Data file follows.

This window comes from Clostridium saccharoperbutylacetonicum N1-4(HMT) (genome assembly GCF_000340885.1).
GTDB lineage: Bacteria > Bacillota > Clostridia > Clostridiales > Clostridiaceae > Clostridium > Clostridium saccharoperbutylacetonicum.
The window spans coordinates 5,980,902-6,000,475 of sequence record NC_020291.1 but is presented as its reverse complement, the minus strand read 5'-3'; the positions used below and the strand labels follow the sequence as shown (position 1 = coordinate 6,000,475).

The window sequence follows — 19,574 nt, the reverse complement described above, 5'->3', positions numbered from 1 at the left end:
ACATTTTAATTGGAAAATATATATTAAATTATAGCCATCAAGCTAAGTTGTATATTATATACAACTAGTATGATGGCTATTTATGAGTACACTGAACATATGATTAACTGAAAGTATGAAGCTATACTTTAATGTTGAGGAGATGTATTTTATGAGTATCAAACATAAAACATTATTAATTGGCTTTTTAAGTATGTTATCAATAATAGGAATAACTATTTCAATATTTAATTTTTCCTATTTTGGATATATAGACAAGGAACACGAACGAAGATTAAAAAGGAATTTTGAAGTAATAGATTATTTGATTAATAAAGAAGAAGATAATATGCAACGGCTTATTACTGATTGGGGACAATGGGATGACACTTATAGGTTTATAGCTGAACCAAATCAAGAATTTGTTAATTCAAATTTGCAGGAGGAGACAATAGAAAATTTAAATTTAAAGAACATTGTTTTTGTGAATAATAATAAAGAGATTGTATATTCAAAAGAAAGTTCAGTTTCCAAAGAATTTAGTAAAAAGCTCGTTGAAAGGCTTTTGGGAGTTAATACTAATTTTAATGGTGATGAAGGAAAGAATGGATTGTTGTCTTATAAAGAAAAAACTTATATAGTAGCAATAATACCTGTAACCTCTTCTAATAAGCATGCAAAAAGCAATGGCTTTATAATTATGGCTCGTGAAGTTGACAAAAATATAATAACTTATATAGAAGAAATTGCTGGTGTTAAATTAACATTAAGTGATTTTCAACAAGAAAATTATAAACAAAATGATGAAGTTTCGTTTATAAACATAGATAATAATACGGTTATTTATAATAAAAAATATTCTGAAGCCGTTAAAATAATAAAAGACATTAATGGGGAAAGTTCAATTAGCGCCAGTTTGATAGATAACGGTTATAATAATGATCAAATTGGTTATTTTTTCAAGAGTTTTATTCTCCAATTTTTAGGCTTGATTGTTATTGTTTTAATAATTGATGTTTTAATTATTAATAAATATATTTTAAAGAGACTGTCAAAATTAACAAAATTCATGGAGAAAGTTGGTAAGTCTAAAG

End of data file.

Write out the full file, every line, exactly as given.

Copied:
This window comes from Clostridium saccharoperbutylacetonicum N1-4(HMT) (genome assembly GCF_000340885.1).
GTDB lineage: Bacteria > Bacillota > Clostridia > Clostridiales > Clostridiaceae > Clostridium > Clostridium saccharoperbutylacetonicum.
The window spans coordinates 5,980,902-6,000,475 of sequence record NC_020291.1 but is presented as its reverse complement, the minus strand read 5'-3'; the positions used below and the strand labels follow the sequence as shown (position 1 = coordinate 6,000,475).

The window sequence follows — 19,574 nt, the reverse complement described above, 5'->3', positions numbered from 1 at the left end:
ACATTTTAATTGGAAAATATATATTAAATTATAGCCATCAAGCTAAGTTGTATATTATATACAACTAGTATGATGGCTATTTATGAGTACACTGAACATATGATTAACTGAAAGTATGAAGCTATACTTTAATGTTGAGGAGATGTATTTTATGAGTATCAAACATAAAACATTATTAATTGGCTTTTTAAGTATGTTATCAATAATAGGAATAACTATTTCAATATTTAATTTTTCCTATTTTGGATATATAGACAAGGAACACGAACGAAGATTAAAAAGGAATTTTGAAGTAATAGATTATTTGATTAATAAAGAAGAAGATAATATGCAACGGCTTATTACTGATTGGGGACAATGGGATGACACTTATAGGTTTATAGCTGAACCAAATCAAGAATTTGTTAATTCAAATTTGCAGGAGGAGACAATAGAAAATTTAAATTTAAAGAACATTGTTTTTGTGAATAATAATAAAGAGATTGTATATTCAAAAGAAAGTTCAGTTTCCAAAGAATTTAGTAAAAAGCTCGTTGAAAGGCTTTTGGGAGTTAATACTAATTTTAATGGTGATGAAGGAAAGAATGGATTGTTGTCTTATAAAGAAAAAACTTATATAGTAGCAATAATACCTGTAACCTCTTCTAATAAGCATGCAAAAAGCAATGGCTTTATAATTATGGCTCGTGAAGTTGACAAAAATATAATAACTTATATAGAAGAAATTGCTGGTGTTAAATTAACATTAAGTGATTTTCAACAAGAAAATTATAAACAAAATGATGAAGTTTCGTTTATAAACATAGATAATAATACGGTTATTTATAATAAAAAATATTCTGAAGCCGTTAAAATAATAAAAGACATTAATGGGGAAAGTTCAATTAGCGCCAGTTTGATAGATAACGGTTATAATAATGATCAAATTGGTTATTTTTTCAAGAGTTTTATTCTCCAATTTTTAGGCTTGATTGTTATTGTTTTAATAATTGATGTTTTAATTATTAATAAATATATTTTAAAGAGACTGTCAAAATTAACAAAATTCATGGAGAAAGTTGGTAAGTCTAAAG